Each track that follows takes on a life of its own. The live bar atmosphere created for Tennessee Whiskey is superbly fitting as it's paired with the warm and subtle stylings of the backing group, which exudes a wonderful southern charm, especially during the harmonies. Brother is heavy with lament, showcasing a drastically different gear by the group. Fundamentally Sound leans so much into being vulnerable through fluctuations of energy and intensity, steered masterfully by the passion of the lead vocalists.

Where Fundamentally Sound excels the most comes in its grand showstopping numbers.

Wait for My Shot is arguably one of the best mashups in a cappella history! Combining Wait for It and My Shot from Hamilton, Fundamentally Sound executes a flawless buildup of artistic magnificence with effortless transitions, modern music appeal, an impressive rap flow and spectacular chord execution. Each of the song's individual parts, including the hard-hitting percussion, culminates into a grand performance.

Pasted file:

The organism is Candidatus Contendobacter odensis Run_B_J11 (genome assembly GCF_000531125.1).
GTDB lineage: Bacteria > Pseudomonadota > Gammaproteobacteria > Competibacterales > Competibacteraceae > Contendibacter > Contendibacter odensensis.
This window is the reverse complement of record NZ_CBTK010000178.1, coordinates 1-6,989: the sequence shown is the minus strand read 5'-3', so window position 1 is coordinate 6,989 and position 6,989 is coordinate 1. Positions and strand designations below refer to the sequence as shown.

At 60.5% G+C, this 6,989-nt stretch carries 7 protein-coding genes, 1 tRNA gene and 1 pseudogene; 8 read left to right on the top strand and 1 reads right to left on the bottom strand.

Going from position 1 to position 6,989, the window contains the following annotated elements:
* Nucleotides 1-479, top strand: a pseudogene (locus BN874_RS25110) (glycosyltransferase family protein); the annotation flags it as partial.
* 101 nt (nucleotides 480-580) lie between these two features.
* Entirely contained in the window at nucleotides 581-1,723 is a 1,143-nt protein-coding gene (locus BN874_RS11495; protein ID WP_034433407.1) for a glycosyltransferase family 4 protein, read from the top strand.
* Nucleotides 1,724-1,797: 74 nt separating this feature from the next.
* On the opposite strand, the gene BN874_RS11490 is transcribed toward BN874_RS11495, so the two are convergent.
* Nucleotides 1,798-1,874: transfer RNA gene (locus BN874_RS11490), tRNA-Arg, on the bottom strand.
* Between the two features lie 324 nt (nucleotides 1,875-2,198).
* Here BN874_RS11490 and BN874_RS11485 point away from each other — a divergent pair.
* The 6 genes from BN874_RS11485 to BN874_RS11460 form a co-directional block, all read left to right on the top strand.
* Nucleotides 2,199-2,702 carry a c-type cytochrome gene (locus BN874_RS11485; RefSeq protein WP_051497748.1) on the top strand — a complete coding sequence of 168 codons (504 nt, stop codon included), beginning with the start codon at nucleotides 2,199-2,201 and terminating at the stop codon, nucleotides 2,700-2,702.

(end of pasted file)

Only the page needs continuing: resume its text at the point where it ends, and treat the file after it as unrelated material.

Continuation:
Previously released as a single, Silhouette showcases how effective pacing can be when done right. Nothing in the song is ever rushed, allowing the dynamics to wash over listeners and the soloist to deliver a gentle and captivating performance. There is so much in this track that is so audibly pleasing. And No Me, No You, No More, while heartbreaking, is majestic to experience. Each moment of unison is breathtaking and shows how vital blend is to any a cappella group.

Where Imbroglio struggles has less to do with vocal delivery and is more centered on conviction. The group at times comes off as mechanical, such as in some of the backing parts of Tennessee Whiskey. And certain tracks simply need an emotional boost, such as Blood I Bled.